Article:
The benefits of joining a BGLO are endless. For many, one of the greatest benefits is the opportunity to network. Networking is essential in today’s society. Now consider being a member of a BGLO. All BGLOs have at least 100,000 members worldwide. Instantly, that classroom of 25 grows. Membership provides a common bond not only among fraternity brothers or sorors, but also within the Greek community as a whole. Even more important than networking is having the ability to serve your community in the name of your organization. There is power in numbers, and when the world has the opportunity to witness a group of individuals working together for the common good of the community, more and more people will want to become involved. This is one reason that the legacies of Black Greek Organizations have continued over so many years.

There is also a social advantage to becoming Greek. I am sure that you have heard numerous times that the most important thing to get out of your college experience is a quality education, and I agree. However, you should also take time to enjoy yourself. Becoming involved in organizations on campus can help you to gain a greater sense of ownership of your college or university. So, if you think Greek life may be something you are interested in, check it out; I am certain that you will cherish your experiences in the organization for the rest of your life.

How do I know which Black Greek Letter Organization to join?

Research! Research! Research! It is very important that you know what you are getting yourself into when you decide to join anything. Although all BGLOs have similar missions, there are many aspects that make them unique. I would encourage you to observe how various Greek organizations interact on your campus among themselves and with other campus organizations; however, do not solely base your decision on observation alone. Read their national Web sites and read books published about the organization(s). Once you have done your research and feel that you are comfortable with the information that you have learned, begin narrowing your options. Attend events sponsored by the organization(s) so that you will have the opportunity to interact with members on your campus; it is important that they know who you are in order for them to feel comfortable to vote you into their organization. Remember, these are individuals that you are likely to spend a lot of time with during your membership intake process and beyond, so make sure that you have examined all sides before making your final commitment to one organization. As women in my beloved sorority often state, “Membership is a lifetime commitment!”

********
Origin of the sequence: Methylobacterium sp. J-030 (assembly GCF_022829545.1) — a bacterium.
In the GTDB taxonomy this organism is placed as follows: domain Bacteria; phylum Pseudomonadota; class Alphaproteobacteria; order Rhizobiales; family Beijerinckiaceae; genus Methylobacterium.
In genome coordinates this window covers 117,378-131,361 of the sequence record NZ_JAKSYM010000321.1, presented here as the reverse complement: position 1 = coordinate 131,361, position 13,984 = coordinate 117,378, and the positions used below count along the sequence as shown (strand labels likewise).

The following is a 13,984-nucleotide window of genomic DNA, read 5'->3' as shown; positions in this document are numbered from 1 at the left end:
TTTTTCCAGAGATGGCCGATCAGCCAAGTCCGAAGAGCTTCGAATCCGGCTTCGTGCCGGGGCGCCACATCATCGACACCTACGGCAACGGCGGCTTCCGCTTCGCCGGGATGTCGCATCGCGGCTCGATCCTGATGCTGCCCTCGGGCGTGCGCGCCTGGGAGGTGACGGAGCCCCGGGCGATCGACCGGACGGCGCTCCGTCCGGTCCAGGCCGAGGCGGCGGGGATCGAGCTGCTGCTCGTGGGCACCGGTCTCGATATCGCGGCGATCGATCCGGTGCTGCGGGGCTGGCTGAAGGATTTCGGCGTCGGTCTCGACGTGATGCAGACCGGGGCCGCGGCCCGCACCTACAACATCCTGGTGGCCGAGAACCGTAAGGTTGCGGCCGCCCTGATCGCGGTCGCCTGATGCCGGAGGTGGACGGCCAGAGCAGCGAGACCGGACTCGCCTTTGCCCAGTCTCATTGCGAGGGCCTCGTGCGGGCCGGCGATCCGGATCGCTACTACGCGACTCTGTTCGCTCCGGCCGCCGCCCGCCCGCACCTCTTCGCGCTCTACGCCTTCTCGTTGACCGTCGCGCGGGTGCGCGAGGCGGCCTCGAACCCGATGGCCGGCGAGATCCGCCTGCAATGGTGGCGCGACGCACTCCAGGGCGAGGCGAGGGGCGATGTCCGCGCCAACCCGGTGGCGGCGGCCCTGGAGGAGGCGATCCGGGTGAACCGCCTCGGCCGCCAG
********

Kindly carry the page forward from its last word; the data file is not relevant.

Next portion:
All BGLOs require that you be a student with a good academic standing. Therefore, acquiring a quality education should be a priority over making a commitment to become a member of a Greek organization. Those who came before you left large shoes to fill; it is up to you to carry on the legacy that these individuals have begun.


This article was written by Laquore J. Meadows

Laquore J. Meadows graduated from Tennessee State University in 2000 and Miami University in 2003. She currently works at Central State University as an assistant director of admissions and marketing.


  1. Quin

    Thank you so much!!!! This article has helped me so much. I myself personally have continuously gone back and forth about the decision to go Greek. I have been doing endless research and it is still a tough decision. However articles like your’s make the idea easier to consume. I hope this reaches you in the best of times. Although, my one concern that I can not understand is the lack of Greek unity on many campuses. Again, thank you so much!


  2. Denise

    Thank you! As part of Black History Month, I’m teaching my students about HBCU’s and Sororities and Fraternities. As a member, of 25 years, of Delta Sigma Theta I’m happy to share my greek experience with my students. Thanks to your article and others like it here on this site, I’ve found info. my 3rd grade students will be able to understand.